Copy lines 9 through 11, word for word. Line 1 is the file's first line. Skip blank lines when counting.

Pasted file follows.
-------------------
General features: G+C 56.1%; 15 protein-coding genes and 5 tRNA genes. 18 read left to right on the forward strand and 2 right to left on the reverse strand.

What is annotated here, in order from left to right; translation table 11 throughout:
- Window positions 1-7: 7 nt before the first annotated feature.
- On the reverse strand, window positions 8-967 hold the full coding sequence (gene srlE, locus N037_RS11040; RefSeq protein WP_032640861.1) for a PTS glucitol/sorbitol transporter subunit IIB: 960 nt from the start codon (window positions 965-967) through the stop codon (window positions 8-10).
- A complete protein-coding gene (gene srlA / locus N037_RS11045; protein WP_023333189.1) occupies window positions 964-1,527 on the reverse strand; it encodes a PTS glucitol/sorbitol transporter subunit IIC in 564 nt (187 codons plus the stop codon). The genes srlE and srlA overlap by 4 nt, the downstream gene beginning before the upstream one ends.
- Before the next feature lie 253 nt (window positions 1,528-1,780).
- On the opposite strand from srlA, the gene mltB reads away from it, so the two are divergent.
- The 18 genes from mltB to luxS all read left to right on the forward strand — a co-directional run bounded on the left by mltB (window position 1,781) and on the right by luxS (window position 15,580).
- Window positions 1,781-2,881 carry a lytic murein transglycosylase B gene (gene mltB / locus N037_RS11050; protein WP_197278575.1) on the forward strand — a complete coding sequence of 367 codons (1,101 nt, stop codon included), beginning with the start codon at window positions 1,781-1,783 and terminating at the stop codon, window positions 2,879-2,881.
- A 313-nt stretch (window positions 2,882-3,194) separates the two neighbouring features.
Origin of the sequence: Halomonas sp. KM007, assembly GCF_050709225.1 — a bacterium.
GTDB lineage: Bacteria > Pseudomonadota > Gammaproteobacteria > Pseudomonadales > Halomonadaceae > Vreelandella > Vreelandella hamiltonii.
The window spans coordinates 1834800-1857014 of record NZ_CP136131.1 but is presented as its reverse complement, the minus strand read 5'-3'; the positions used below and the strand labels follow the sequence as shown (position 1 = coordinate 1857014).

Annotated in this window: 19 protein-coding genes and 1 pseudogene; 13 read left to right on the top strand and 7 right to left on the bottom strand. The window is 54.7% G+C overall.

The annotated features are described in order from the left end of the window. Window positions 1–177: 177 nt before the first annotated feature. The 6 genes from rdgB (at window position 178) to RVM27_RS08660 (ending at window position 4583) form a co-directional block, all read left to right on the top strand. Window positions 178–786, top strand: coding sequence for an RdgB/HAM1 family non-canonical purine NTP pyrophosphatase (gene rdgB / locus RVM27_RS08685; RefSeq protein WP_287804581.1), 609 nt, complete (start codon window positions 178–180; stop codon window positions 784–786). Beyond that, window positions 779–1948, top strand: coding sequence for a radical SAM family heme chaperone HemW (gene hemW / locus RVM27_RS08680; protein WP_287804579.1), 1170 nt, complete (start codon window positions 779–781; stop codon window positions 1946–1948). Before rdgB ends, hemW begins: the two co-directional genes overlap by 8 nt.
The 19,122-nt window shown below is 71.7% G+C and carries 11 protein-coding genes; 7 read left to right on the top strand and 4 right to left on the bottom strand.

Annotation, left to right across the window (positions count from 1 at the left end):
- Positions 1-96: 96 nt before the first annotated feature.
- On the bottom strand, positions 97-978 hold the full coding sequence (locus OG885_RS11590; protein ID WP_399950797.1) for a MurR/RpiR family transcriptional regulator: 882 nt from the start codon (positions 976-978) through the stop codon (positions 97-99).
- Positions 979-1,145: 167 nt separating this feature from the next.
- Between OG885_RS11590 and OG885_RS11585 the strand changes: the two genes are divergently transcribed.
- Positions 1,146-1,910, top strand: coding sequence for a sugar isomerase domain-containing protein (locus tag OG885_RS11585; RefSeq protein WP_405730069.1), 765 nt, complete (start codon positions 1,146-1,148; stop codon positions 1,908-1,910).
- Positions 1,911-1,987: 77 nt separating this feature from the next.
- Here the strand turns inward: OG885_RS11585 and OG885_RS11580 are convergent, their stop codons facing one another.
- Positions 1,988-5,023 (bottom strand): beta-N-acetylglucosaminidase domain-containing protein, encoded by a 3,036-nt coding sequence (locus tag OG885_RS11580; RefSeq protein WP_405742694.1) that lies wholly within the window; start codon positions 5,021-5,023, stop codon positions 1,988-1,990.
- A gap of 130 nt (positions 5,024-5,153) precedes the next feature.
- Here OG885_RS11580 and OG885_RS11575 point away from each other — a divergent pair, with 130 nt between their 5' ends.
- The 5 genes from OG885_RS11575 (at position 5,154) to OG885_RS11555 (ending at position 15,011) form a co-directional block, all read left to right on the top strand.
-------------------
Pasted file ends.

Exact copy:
- Window positions 1,781-2,881 carry a lytic murein transglycosylase B gene (gene mltB / locus N037_RS11050; protein WP_197278575.1) on the forward strand — a complete coding sequence of 367 codons (1,101 nt, stop codon included), beginning with the start codon at window positions 1,781-1,783 and terminating at the stop codon, window positions 2,879-2,881.
- A 313-nt stretch (window positions 2,882-3,194) separates the two neighbouring features.
Origin of the sequence: Halomonas sp. KM007, assembly GCF_050709225.1 — a bacterium.